Why The BoE Stayed Dovish

Market Drivers for November 05, 2015

  • Subdued session but USD/JPY creeps towards 122.00
  • EU Retail Sales -0.1% vs 0.2% eyed
  • BOE on tap
  • Nikkei 1.00%, Europe 0.28%
  • Oil $47/bbl
  • Gold $1107/oz

Europe and AsiaEUR: EU Retail Sales -0.1% vs. 0.2%

North AmericaGBP: BOE rate announcement 7:00GBP: BOE Presser 7:45USD: Weekly jobless 8:30CAD: Ivey PMI 10:00

It was a subdued night of trade in the currency market as traders awaited the BOE rate decision and presser due at 12:00 GMT, while the USD/JPY continued to creep higher in reaction to yesterday’s solid US data which increased expectations of a Fed hike in December.

The eco calendar was barren today with exception of EU retail sales which missed their mark at -0.1% versus 0.2% eyed, confirming the ECB view that final demand in the EZ remains tepid at best as growth proceeds at a moderate pace.

The focus in early North American trade today will be the BOE and Governor Carney’s presser as the MPC officials try to set the proper expectations for an exit from QE. Overall the UK economy has been one of the better performing members of the G-7 universe and on fundamental factors alone a strong argument can be made that the BOE could begin the normalization process now. Job growth, wage growth and final demand have all improved over the past few months while PMI remains comfortably above the 50 boom/bust line.

However, the BOE has been reluctant to even hint at a timeline for normalization due to several concerns. With the ECB pursuing an aggressive easing policy, the EUR/GBP now finds itself near recent lows and UK monetary officials are concerned that any tightening could push the pair towards the .6500 level, making the country’s exports highly uncompetitive. Those fears have been allayed somewhat by the better than expected PMI Manufacturing figures which showed healthy growth despite a strengthening currency regime.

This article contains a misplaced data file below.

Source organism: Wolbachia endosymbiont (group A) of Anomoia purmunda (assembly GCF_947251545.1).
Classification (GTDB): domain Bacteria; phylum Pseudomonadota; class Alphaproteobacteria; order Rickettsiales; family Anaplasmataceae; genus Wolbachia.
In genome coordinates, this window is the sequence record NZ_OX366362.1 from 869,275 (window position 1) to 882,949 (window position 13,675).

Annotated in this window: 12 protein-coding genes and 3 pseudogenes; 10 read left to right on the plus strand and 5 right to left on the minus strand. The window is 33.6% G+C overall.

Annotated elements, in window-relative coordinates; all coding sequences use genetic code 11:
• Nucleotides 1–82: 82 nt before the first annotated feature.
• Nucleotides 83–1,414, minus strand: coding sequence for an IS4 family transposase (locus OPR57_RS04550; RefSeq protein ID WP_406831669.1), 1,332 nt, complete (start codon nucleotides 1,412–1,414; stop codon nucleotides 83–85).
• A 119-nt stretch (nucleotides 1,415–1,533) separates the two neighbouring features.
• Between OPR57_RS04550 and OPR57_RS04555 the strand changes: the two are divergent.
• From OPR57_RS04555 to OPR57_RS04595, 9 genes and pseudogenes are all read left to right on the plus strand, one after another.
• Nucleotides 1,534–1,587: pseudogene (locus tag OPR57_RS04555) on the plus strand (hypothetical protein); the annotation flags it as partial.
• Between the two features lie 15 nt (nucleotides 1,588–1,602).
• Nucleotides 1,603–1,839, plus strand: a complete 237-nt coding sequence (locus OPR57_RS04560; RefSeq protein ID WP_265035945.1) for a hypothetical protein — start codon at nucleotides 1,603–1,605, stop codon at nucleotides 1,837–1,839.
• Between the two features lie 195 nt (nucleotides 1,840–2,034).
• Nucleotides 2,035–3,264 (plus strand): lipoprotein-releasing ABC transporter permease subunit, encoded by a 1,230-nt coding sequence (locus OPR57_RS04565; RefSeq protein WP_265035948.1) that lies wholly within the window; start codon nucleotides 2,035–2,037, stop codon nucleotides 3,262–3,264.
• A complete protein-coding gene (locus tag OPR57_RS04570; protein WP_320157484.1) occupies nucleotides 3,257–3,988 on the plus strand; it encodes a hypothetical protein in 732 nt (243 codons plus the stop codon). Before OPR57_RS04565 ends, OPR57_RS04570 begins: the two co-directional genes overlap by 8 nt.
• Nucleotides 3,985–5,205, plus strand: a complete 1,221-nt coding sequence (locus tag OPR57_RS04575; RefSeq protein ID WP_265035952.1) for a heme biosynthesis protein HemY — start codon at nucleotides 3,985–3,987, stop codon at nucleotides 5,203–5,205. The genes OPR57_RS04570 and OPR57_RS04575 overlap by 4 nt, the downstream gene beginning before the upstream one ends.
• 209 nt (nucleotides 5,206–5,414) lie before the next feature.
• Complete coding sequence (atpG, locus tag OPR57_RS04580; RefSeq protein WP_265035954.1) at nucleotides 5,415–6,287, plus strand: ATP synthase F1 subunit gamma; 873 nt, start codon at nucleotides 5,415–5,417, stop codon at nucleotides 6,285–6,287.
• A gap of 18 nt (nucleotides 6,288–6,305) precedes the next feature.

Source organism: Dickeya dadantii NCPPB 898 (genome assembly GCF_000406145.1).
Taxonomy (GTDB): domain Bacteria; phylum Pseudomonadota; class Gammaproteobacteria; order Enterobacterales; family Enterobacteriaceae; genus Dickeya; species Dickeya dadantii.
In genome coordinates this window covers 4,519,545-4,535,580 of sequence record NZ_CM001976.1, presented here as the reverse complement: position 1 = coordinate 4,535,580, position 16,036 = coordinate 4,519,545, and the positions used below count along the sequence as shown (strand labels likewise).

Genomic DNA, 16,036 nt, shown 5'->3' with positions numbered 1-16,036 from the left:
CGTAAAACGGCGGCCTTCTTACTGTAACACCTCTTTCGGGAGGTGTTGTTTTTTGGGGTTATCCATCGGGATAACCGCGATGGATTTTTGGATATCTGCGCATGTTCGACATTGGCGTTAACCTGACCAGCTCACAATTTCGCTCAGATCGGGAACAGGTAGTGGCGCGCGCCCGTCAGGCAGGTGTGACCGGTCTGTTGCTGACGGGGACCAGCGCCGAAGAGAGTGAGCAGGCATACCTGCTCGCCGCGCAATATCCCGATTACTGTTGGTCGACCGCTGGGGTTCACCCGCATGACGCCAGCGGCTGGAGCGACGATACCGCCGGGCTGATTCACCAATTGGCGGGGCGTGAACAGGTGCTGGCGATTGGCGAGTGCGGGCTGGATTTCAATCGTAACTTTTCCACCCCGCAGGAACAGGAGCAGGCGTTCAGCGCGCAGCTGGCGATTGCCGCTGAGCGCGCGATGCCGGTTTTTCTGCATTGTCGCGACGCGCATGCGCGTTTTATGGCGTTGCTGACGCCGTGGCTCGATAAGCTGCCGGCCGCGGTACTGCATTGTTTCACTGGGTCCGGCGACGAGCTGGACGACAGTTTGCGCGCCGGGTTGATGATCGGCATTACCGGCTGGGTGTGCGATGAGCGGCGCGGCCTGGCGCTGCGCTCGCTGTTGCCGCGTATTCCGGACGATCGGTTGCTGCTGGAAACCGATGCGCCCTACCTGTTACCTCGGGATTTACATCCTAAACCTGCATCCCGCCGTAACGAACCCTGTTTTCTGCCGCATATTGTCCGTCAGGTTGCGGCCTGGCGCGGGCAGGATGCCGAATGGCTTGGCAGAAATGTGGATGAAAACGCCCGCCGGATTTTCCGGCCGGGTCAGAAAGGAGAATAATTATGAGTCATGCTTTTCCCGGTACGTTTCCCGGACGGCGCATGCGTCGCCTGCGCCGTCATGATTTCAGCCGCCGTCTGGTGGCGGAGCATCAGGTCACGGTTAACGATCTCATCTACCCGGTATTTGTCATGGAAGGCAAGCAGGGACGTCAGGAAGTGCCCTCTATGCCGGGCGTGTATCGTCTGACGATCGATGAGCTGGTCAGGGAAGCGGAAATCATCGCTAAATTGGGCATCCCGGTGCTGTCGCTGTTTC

Of much greater concern to UK monetary officials is the talk of a UK exit from the EU, colloquially known as “Brexit”. Although few analysts believe the UK would leave the union, the mere prospect of an exit has cast a pall on cable. Morgan Stanley) for example estimated that UK growth would fall to 1% in the year following the move and foreign direct investment would plunge. More importantly, London’s pre-eminence as the financial hub of Europe would be threatened, which could forever damage the UK economy.

Although MS puts the odds at such an outcome at only 35%, MPC officials are no doubt reluctant to initiate any policy change that would only exacerbate the economic turmoil that would accompany such an event.

In the very near-term, the focus will be on economics rather than politics and the market will try to gauge Governor Carney’s views on growth going forward. We continue to believe that the BoE will not move on rates until the Fed makes the policy change first, but if Mr. Carney suggests that he may be open to such a scenario, cable could soar on expectations with the pair quickly targeting 1.5500 by day’s end.

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